Press release from the NC Arboretum:
A combination of thoughtful planning and fortunate circumstances has ushered in 2015 as an exciting time of growth and preservation for The North Carolina Arboretum. In the coming months, the organization will embark upon projects of historical and contemporary importance that honor the vision and integrity of landscape architecture.
Through the generosity of donors John and Muriel Siddall, the Arboretum will become the site of a full- figure sculpture of Frederick Law Olmsted, the father of American landscape architecture. Olmsted’s interest in arboreta and his design process, which addressed ecological, economic, social and aesthetic issues with equal consideration, have made his legacy an important component of The North Carolina Arboretum’s development.
Scheduled to be unveiled in late 2015, the sculpture has been commissioned to Zenos Frudakis, an internationally renowned artist based in Pennsylvania. His portfolio of work includes sculptures of many notable figures in history and sports, as well as the internationally significant work entitled “Freedom,” located in Philadelphia.
Landscape architect Robert Hayter of LKC Engineering in Pinehurst, North Carolina has been hired to consult on the location and site development of the sculpture. The selected site is at the core of the Arboretum in a space known as the Blue Ridge Court. Within that space is the Johnston Pool, a circular water feature that contains an American Beech at its center. Secured from a Maryland nursery in 1996, the beech has been contained in its concrete pool cylinder “container” for almost 20 years. Although frequently mistaken for a dwarfed form, the tree has only maintained its small size during its decades in the pool by significant annual pruning.
Recent evaluation revealed that it is highly likely that the root system of the tree has escaped its container and rooted into the soil below, thus accounting for the vigorous growth the tree currently exhibits. While this likely deeper rooting has maintained the tree’s vigorous growth over the years, it has also increased the difficulty of maintaining its shape. More important, the growth of the escaped root system imperils the tree’s long-term sustainability due to the fact that its continued root growth, if left unchecked, will soon eliminate the opportunity to save the tree long term by removing any possibility of future transplanting.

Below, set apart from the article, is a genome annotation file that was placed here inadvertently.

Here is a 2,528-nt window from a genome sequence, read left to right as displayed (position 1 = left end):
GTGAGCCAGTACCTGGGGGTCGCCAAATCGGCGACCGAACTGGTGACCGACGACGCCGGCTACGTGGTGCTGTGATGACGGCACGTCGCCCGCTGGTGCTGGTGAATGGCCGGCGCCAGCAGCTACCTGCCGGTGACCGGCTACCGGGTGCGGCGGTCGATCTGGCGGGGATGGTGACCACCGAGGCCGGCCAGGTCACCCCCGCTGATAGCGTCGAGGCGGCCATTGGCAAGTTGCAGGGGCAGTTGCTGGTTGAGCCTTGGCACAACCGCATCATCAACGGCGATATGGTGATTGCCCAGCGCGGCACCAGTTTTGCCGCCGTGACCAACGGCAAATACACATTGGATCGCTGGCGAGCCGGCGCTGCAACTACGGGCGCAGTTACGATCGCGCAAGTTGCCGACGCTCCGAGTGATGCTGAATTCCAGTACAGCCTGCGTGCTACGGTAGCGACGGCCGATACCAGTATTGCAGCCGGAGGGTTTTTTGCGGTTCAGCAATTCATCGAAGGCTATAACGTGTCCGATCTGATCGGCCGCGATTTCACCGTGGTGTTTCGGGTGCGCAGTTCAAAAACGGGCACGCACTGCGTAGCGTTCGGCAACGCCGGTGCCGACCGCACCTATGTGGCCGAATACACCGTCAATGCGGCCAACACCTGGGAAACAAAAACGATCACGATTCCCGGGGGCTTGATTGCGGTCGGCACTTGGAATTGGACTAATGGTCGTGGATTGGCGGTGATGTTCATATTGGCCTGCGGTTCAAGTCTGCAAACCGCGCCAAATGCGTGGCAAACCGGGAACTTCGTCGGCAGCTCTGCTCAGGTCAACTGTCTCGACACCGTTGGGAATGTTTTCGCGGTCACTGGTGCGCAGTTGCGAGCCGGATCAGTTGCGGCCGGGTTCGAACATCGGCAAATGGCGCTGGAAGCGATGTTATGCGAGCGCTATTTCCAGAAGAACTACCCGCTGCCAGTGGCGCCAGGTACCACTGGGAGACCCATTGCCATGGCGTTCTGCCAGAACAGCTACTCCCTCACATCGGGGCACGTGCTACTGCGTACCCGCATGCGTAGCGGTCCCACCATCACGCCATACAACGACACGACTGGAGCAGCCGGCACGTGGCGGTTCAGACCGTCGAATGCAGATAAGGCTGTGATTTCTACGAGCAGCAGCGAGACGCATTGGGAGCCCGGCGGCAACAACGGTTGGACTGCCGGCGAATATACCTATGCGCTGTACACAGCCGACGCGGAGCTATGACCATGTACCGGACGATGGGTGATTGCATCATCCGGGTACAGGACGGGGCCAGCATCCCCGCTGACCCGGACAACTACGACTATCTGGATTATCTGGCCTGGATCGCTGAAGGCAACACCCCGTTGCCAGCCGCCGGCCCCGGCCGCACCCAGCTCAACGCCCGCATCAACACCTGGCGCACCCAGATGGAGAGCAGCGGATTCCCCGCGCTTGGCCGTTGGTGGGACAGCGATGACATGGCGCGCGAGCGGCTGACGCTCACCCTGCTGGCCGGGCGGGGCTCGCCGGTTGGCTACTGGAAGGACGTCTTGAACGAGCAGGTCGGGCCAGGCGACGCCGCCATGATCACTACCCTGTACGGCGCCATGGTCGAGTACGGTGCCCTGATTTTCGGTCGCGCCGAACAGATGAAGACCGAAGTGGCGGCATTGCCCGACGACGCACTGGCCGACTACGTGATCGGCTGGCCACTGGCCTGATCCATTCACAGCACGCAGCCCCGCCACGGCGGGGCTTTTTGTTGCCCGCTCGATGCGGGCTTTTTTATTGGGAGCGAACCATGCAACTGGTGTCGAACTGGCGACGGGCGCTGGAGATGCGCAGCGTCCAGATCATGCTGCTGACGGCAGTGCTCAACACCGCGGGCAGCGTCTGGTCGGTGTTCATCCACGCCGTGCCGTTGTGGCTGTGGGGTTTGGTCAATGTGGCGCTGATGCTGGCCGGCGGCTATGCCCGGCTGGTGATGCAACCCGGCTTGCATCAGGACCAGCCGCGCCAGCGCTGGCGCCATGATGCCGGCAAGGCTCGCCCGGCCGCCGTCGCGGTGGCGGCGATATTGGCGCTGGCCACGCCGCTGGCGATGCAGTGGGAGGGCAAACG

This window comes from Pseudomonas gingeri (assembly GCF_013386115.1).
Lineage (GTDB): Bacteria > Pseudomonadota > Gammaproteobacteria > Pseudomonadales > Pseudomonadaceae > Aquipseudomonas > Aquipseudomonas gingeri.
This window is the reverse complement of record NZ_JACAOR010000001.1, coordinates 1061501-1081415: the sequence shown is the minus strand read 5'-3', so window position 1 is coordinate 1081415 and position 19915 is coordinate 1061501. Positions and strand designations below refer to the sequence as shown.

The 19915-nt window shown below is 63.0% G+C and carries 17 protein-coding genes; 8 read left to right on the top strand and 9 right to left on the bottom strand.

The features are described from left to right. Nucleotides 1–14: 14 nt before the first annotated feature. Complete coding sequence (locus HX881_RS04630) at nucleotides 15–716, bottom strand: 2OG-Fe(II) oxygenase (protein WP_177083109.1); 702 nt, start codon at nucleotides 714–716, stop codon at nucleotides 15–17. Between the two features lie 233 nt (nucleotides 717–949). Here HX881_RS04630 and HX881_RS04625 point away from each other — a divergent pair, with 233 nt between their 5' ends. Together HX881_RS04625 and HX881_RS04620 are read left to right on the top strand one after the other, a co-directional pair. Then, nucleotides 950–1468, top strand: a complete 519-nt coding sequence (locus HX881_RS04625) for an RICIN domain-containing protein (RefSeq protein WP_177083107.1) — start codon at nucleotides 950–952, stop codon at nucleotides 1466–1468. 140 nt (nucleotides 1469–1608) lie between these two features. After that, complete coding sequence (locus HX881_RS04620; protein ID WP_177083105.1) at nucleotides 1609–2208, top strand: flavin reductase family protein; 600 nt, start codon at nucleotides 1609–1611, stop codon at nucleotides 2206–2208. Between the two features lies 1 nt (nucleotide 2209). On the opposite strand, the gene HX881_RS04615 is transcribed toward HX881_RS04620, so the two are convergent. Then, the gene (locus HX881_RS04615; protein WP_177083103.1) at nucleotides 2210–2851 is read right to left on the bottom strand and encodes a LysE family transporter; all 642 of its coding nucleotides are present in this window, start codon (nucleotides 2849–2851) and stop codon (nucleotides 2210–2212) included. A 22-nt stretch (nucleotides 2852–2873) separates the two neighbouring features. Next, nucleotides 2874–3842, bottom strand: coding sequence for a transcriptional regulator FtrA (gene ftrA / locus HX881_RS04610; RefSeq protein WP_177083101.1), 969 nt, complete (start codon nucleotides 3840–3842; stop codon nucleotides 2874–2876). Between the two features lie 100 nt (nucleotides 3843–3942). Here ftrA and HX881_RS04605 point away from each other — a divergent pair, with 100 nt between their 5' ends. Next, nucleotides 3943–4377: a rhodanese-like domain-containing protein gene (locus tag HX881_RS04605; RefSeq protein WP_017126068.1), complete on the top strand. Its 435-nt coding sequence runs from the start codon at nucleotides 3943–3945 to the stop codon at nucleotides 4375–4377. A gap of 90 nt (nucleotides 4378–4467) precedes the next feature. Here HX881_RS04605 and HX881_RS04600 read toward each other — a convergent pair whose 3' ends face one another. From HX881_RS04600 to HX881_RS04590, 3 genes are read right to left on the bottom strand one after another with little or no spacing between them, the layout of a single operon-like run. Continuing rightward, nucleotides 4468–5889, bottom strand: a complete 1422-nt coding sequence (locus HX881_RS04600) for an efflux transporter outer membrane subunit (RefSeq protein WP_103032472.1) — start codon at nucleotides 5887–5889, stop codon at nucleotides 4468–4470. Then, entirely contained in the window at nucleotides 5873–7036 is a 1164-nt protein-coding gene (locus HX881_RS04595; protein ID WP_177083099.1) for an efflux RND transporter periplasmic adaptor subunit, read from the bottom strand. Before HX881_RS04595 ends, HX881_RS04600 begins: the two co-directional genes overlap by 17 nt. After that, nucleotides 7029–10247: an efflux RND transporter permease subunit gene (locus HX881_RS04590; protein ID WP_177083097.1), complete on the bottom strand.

Rather than allowing the tree to follow this passive but ultimately destructive path, the Arboretum is undertaking a careful process of removing the tree from its current location and placing it into training as a future iconic specimen of the Arboretum’s bonsai collection.
“Because of its majestic form, impressive age and massive trunk, the beech, if our efforts are successful, will become one of the more significant bonsai specimens in the United States, and certainly one of the largest,” according to Arthur Joura, Bonsai Curator at The North Carolina Arboretum.
As the tree undergoes the transformation from a landscape specimen to a true bonsai specimen in the coming years, the Arboretum will collaborate with local artists and craftspeople to design and fabricate a suitable container for such a large bonsai specimen.
“We are most fortunate to have access to such extraordinary artistry and expertise, both external and internal, in anticipating the inclusion of these two elements in our exhibits,” stated George Briggs, Executive Director of the Arboretum. “Both Olmsted and the American Beech, in their own unique ways, are historic and iconic figures of the American landscape and deserve to be enduring elements of our institution.”
Each year more than 500,000 visitors experience the Arboretum’s gardens, trails, exhibits, shows and expos, educational programs, demonstrations and lectures. The Arboretum’s ability to meet its mission and enrich the visitor experience is made possible by a community of supporters—from members, volunteers and staff to state and local funds, tribute gifts, grants, and community partners